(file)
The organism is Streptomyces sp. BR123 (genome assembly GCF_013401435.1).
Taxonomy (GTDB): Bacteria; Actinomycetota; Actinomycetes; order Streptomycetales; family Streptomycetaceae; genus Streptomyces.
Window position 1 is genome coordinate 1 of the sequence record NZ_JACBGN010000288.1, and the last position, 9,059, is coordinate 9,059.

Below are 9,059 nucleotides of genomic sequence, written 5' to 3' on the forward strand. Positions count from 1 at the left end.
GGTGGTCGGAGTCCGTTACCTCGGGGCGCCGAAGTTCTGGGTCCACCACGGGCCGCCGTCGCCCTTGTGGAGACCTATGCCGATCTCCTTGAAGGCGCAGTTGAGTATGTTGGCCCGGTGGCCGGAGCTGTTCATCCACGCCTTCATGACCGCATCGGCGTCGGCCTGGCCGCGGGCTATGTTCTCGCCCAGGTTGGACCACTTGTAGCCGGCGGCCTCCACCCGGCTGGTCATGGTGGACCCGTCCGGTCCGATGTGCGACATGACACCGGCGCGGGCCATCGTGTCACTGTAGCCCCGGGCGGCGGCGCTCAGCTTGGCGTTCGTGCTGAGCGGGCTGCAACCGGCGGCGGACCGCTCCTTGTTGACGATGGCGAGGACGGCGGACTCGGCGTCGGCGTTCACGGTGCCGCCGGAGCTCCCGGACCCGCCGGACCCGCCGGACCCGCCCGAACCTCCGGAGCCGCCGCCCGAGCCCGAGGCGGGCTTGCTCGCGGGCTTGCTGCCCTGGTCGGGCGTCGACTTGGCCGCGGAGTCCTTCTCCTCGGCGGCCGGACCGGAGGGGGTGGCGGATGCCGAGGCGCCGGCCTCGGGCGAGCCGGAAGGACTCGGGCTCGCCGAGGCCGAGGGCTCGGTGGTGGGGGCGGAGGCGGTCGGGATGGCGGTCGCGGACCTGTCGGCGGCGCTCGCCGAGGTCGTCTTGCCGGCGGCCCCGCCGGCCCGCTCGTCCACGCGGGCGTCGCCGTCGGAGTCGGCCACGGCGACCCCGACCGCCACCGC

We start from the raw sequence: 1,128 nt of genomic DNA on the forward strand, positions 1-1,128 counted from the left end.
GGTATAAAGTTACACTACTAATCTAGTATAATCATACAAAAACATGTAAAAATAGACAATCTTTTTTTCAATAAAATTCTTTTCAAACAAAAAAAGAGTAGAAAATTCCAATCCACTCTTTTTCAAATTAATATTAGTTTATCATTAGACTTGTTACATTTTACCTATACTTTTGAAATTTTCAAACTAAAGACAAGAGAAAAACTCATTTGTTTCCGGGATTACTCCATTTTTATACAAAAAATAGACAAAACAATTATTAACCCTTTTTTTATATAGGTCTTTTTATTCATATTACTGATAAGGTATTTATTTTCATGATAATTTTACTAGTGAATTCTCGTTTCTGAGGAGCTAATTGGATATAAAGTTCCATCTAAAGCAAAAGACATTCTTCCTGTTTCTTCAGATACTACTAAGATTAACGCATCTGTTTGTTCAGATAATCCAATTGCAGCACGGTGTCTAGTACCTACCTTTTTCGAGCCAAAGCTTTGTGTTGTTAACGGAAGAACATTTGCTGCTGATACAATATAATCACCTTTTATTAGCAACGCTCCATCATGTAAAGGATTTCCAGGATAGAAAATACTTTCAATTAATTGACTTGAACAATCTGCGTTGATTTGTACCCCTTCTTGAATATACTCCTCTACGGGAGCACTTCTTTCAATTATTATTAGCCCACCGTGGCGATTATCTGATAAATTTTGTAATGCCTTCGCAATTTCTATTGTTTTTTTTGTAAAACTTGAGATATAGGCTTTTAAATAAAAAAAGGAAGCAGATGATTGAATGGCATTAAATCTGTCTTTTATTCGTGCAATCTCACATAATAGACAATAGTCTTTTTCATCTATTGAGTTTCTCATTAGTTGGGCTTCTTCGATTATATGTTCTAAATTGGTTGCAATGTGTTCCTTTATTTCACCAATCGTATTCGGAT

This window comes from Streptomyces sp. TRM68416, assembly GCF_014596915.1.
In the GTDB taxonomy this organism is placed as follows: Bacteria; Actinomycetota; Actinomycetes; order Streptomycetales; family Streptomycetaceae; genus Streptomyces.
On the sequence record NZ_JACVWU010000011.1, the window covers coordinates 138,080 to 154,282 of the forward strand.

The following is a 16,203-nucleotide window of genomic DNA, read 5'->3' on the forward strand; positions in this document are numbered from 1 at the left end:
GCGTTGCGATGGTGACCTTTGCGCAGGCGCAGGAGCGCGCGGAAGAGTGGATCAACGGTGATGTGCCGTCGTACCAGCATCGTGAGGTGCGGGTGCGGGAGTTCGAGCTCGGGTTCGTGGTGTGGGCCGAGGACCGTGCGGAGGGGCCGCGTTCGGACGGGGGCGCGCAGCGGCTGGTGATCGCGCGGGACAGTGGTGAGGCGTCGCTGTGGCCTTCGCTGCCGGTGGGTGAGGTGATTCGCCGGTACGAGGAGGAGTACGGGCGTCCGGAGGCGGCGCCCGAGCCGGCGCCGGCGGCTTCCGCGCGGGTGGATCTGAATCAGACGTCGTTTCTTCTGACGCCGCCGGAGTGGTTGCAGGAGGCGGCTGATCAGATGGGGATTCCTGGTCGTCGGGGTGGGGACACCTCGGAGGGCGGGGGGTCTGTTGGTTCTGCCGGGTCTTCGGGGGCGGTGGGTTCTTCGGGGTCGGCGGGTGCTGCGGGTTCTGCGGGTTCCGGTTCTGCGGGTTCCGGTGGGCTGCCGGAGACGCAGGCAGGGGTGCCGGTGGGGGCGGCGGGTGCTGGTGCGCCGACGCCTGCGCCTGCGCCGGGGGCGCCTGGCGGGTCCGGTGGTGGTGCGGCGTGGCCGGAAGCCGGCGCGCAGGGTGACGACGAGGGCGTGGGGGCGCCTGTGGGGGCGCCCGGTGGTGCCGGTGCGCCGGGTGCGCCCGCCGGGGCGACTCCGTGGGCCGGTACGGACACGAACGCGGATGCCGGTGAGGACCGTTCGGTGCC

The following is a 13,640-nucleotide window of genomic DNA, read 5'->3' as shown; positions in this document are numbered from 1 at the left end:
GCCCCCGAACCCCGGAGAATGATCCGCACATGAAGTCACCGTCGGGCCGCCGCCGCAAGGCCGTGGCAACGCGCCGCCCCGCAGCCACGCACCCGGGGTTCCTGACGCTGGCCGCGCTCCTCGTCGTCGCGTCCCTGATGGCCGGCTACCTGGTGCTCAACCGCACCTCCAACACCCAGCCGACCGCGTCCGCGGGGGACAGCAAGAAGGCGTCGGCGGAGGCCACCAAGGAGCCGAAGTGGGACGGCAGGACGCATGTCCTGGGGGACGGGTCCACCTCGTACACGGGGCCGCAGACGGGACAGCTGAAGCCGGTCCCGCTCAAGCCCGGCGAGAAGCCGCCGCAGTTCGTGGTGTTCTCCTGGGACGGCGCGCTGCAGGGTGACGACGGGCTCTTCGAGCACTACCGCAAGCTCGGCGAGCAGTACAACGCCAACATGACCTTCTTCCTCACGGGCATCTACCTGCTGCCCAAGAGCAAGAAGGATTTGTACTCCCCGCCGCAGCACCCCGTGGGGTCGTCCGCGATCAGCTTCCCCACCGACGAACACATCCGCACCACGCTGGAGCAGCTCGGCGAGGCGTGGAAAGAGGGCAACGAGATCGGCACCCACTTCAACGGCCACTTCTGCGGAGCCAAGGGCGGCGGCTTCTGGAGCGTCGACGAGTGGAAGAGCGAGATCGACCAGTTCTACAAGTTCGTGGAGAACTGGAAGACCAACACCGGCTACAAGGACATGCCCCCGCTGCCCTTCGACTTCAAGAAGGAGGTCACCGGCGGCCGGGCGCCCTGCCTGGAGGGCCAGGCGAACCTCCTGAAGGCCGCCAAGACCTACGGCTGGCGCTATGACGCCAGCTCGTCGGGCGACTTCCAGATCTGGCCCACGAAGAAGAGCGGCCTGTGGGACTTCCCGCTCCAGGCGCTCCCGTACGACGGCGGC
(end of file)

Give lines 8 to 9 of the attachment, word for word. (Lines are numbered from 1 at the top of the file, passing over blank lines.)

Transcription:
This window comes from Streptomyces sp. TRM68416, assembly GCF_014596915.1.
In the GTDB taxonomy this organism is placed as follows: Bacteria; Actinomycetota; Actinomycetes; order Streptomycetales; family Streptomycetaceae; genus Streptomyces.